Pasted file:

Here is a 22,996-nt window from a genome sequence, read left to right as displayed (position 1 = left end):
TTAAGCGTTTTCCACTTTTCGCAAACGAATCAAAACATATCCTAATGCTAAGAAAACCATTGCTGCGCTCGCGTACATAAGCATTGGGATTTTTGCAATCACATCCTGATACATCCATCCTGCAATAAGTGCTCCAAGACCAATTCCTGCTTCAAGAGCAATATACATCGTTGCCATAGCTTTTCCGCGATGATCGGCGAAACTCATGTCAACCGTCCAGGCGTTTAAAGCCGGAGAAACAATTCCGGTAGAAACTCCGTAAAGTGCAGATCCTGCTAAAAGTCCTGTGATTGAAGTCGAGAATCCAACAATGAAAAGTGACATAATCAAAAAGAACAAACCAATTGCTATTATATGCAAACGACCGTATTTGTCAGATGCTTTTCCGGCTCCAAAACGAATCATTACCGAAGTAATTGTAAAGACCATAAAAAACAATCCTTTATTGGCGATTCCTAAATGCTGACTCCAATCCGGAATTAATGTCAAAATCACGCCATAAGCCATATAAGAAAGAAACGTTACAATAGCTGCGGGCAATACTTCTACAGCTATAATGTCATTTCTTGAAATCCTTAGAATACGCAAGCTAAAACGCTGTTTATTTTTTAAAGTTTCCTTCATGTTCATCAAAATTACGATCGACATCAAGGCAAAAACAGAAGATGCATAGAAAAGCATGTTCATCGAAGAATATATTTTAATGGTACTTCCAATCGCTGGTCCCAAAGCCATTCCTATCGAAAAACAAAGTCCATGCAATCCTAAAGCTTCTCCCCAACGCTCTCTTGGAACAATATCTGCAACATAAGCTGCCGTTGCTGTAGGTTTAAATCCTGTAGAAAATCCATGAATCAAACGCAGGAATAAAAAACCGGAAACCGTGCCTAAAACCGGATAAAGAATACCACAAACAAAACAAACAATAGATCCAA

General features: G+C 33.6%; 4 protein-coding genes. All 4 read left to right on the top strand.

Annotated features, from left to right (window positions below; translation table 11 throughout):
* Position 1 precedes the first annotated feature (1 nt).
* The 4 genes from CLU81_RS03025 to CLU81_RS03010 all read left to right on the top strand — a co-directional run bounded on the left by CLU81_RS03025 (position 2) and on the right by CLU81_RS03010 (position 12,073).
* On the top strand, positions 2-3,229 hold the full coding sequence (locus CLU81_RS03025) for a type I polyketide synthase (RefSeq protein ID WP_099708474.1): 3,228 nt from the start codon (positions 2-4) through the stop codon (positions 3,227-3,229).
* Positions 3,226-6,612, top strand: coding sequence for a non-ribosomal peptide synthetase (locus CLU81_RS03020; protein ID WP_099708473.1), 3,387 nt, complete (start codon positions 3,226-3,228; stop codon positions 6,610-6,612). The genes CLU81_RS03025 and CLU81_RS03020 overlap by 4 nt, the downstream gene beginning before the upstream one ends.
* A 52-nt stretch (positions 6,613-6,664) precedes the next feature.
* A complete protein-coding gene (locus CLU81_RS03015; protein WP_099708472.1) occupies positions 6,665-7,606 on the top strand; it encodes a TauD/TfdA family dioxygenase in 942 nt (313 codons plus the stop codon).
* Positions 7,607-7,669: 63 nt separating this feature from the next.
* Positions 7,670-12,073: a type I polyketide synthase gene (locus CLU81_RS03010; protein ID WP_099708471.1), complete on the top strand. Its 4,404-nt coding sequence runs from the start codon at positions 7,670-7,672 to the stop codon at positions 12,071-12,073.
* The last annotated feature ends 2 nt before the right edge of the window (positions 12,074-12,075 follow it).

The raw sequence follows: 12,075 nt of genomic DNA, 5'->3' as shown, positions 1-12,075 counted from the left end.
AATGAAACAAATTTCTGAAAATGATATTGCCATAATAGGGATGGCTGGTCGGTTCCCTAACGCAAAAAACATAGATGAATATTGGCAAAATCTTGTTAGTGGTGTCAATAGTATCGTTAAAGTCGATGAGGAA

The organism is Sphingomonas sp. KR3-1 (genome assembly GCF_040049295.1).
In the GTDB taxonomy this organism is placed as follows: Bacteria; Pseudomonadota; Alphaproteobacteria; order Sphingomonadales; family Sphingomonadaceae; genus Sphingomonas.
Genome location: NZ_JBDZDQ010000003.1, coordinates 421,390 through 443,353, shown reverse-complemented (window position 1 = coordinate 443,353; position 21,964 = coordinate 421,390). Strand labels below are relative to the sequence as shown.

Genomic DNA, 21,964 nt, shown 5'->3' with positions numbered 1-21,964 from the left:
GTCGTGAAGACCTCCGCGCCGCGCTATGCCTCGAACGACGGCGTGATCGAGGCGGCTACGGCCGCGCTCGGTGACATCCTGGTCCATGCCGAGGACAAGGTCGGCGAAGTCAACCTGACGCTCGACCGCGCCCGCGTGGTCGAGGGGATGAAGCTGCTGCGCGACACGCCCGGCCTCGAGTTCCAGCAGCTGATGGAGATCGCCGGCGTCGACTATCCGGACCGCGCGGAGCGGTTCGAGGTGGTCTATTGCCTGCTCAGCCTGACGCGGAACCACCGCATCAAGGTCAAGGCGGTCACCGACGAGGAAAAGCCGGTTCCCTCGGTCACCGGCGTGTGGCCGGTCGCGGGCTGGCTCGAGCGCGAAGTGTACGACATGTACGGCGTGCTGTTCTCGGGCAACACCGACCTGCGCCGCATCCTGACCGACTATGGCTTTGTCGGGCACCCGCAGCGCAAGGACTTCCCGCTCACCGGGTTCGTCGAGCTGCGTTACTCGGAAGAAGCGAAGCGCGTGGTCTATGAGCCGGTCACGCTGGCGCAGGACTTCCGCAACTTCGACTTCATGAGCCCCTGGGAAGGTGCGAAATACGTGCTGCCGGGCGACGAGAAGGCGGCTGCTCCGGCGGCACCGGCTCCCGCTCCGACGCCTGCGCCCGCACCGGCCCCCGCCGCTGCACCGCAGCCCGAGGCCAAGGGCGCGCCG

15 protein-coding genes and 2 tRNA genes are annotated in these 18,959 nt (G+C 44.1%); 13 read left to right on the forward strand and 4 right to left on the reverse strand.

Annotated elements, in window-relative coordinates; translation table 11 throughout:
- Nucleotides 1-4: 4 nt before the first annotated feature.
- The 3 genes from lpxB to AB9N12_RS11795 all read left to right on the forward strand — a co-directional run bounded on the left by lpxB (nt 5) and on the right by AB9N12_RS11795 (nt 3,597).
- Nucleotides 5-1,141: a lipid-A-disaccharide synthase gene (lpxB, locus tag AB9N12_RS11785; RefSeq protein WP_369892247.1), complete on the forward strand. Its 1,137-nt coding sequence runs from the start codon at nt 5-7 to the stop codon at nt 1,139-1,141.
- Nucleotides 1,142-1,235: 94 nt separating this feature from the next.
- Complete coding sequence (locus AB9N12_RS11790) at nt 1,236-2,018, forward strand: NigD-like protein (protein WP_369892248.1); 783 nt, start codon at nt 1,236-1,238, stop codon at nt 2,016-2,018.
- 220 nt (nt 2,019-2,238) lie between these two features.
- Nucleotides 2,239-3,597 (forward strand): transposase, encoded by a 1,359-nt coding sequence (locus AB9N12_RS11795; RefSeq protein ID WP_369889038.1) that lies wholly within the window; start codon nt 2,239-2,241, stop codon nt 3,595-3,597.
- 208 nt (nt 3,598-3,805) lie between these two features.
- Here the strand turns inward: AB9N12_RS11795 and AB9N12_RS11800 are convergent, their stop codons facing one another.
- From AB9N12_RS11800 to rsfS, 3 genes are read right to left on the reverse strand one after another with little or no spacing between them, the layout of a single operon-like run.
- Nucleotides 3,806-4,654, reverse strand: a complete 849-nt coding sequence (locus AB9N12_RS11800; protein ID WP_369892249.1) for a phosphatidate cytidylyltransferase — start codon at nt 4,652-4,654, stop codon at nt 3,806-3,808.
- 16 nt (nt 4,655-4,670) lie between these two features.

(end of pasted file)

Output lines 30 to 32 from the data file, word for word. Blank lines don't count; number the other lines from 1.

- 208 nt (nt 3,598-3,805) lie between these two features.
- Here the strand turns inward: AB9N12_RS11795 and AB9N12_RS11800 are convergent, their stop codons facing one another.
- From AB9N12_RS11800 to rsfS, 3 genes are read right to left on the reverse strand one after another with little or no spacing between them, the layout of a single operon-like run.